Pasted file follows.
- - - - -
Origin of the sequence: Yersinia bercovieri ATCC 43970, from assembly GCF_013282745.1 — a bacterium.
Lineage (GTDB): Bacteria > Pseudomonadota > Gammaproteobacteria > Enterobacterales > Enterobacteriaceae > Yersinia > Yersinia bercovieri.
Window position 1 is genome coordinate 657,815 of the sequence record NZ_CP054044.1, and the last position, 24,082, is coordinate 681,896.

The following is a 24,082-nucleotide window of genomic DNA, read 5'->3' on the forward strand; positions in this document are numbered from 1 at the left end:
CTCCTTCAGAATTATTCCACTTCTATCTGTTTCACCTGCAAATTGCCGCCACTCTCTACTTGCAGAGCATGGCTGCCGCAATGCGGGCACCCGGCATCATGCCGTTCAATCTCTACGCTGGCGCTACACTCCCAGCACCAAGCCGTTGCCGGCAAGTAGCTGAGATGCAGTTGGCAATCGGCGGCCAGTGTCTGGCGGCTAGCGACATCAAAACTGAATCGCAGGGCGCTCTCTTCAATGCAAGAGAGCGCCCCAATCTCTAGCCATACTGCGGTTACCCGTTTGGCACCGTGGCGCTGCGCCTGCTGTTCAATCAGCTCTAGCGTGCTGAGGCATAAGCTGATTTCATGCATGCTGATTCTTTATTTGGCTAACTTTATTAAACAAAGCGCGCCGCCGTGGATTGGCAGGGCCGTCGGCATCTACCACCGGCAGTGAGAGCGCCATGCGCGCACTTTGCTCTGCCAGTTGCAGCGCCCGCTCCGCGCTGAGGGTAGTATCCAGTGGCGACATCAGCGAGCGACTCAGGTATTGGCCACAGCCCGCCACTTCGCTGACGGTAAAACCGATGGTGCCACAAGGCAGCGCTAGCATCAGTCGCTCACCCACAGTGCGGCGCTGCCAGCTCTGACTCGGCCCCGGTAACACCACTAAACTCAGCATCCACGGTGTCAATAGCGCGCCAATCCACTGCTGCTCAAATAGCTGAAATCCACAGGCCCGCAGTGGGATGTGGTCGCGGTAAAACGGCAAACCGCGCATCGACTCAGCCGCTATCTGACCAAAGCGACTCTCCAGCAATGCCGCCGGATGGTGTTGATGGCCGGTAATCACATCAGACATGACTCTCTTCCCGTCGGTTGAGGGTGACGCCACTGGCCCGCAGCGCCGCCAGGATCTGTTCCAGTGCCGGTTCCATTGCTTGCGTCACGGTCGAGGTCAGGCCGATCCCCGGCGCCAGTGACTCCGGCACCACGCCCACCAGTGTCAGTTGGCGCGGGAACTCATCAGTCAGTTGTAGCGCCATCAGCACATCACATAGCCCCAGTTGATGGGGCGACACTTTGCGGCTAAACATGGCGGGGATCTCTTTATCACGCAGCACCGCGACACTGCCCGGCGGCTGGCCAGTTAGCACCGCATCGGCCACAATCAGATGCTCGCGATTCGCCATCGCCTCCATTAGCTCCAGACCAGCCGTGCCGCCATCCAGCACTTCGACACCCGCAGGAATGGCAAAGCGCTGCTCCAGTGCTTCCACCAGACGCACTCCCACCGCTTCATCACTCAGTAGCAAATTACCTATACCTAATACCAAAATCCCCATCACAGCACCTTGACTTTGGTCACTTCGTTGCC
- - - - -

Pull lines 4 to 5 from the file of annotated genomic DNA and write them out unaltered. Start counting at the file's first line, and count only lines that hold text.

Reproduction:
The following is a 24,082-nucleotide window of genomic DNA, read 5'->3' on the forward strand; positions in this document are numbered from 1 at the left end:
CTCCTTCAGAATTATTCCACTTCTATCTGTTTCACCTGCAAATTGCCGCCACTCTCTACTTGCAGAGCATGGCTGCCGCAATGCGGGCACCCGGCATCATGCCGTTCAATCTCTACGCTGGCGCTACACTCCCAGCACCAAGCCGTTGCCGGCAAGTAGCTGAGATGCAGTTGGCAATCGGCGGCCAGTGTCTGGCGGCTAGCGACATCAAAACTGAATCGCAGGGCGCTCTCTTCAATGCAAGAGAGCGCCCCAATCTCTAGCCATACTGCGGTTACCCGTTTGGCACCGTGGCGCTGCGCCTGCTGTTCAATCAGCTCTAGCGTGCTGAGGCATAAGCTGATTTCATGCATGCTGATTCTTTATTTGGCTAACTTTATTAAACAAAGCGCGCCGCCGTGGATTGGCAGGGCCGTCGGCATCTACCACCGGCAGTGAGAGCGCCATGCGCGCACTTTGCTCTGCCAGTTGCAGCGCCCGCTCCGCGCTGAGGGTAGTATCCAGTGGCGACATCAGCGAGCGACTCAGGTATTGGCCACAGCCCGCCACTTCGCTGACGGTAAAACCGATGGTGCCACAAGGCAGCGCTAGCATCAGTCGCTCACCCACAGTGCGGCGCTGCCAGCTCTGACTCGGCCCCGGTAACACCACTAAACTCAGCATCCACGGTGTCAATAGCGCGCCAATCCACTGCTGCTCAAATAGCTGAAATCCACAGGCCCGCAGTGGGATGTGGTCGCGGTAAAACGGCAAACCGCGCATCGACTCAGCCGCTATCTGACCAAAGCGACTCTCCAGCAATGCCGCCGGATGGTGTTGATGGCCGGTAATCACATCAGACATGACTCTCTTCCCGTCGGTTGAGGGTGACGCCACTGGCCCGCAGCGCCGCCAGGATCTGTTCCAGTGCCGGTTCCATTGCTTGCGTCACGGTCGAGGTCAGGCCGATCCCCGGCGCCAGTGACTCCGGCACCACGCCCACCAGTGTCAGTTGGCGCGGGAACTCATCAGTCAGTTGTAGCGCCATCAGCACATCACATAGCCCCAGTTGATGGGGCGACACTTTGCGGCTAAACATGGCGGGGATCTCTTTATCACGCAGCACCGCGACACTGCCCGGCGGCTGGCCAGTTAGCACCGCATCGGCCACAATCAGATGCTCGCGATTCGCCATCGCCTCCATTAGCTCCAGACCAGCCGTGCCGCCATCCAGCACTTCGACACCCGCAGGAATGGCAAAGCGCTGCTCCAGTGCTTCCACCAGACGCACTCCCACCGCTTCATCACTCAGTAGCAAATTACCTATACCTAATACCAAAATCCCCATCACAGCACCTTGACTTTGGTCACTTCGTTGCC